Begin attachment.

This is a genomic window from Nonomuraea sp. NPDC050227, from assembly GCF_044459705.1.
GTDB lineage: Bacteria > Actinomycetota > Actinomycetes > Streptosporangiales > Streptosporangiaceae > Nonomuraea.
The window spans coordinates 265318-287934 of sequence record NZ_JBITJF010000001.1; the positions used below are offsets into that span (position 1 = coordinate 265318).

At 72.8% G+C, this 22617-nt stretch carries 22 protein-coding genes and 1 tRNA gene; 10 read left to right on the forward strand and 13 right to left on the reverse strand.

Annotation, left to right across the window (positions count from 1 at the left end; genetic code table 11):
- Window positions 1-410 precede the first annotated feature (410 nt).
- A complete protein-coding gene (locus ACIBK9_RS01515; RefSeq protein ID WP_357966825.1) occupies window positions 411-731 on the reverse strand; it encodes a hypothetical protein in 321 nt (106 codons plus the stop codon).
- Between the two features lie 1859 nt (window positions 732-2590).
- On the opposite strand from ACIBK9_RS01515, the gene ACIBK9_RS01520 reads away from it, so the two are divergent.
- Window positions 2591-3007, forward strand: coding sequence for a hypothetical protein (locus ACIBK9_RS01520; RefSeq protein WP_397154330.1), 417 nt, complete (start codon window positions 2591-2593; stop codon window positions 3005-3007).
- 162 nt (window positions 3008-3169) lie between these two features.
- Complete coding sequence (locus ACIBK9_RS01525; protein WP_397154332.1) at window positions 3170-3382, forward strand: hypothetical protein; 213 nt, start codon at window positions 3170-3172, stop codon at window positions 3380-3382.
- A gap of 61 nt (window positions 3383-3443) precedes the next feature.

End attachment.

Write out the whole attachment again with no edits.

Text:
This is a genomic window from Nonomuraea sp. NPDC050227, from assembly GCF_044459705.1.
GTDB lineage: Bacteria > Actinomycetota > Actinomycetes > Streptosporangiales > Streptosporangiaceae > Nonomuraea.
The window spans coordinates 265318-287934 of sequence record NZ_JBITJF010000001.1; the positions used below are offsets into that span (position 1 = coordinate 265318).

At 72.8% G+C, this 22617-nt stretch carries 22 protein-coding genes and 1 tRNA gene; 10 read left to right on the forward strand and 13 right to left on the reverse strand.

Annotation, left to right across the window (positions count from 1 at the left end; genetic code table 11):
- Window positions 1-410 precede the first annotated feature (410 nt).
- A complete protein-coding gene (locus ACIBK9_RS01515; RefSeq protein ID WP_357966825.1) occupies window positions 411-731 on the reverse strand; it encodes a hypothetical protein in 321 nt (106 codons plus the stop codon).
- Between the two features lie 1859 nt (window positions 732-2590).
- On the opposite strand from ACIBK9_RS01515, the gene ACIBK9_RS01520 reads away from it, so the two are divergent.
- Window positions 2591-3007, forward strand: coding sequence for a hypothetical protein (locus ACIBK9_RS01520; RefSeq protein WP_397154330.1), 417 nt, complete (start codon window positions 2591-2593; stop codon window positions 3005-3007).
- 162 nt (window positions 3008-3169) lie between these two features.
- Complete coding sequence (locus ACIBK9_RS01525; protein WP_397154332.1) at window positions 3170-3382, forward strand: hypothetical protein; 213 nt, start codon at window positions 3170-3172, stop codon at window positions 3380-3382.
- A gap of 61 nt (window positions 3383-3443) precedes the next feature.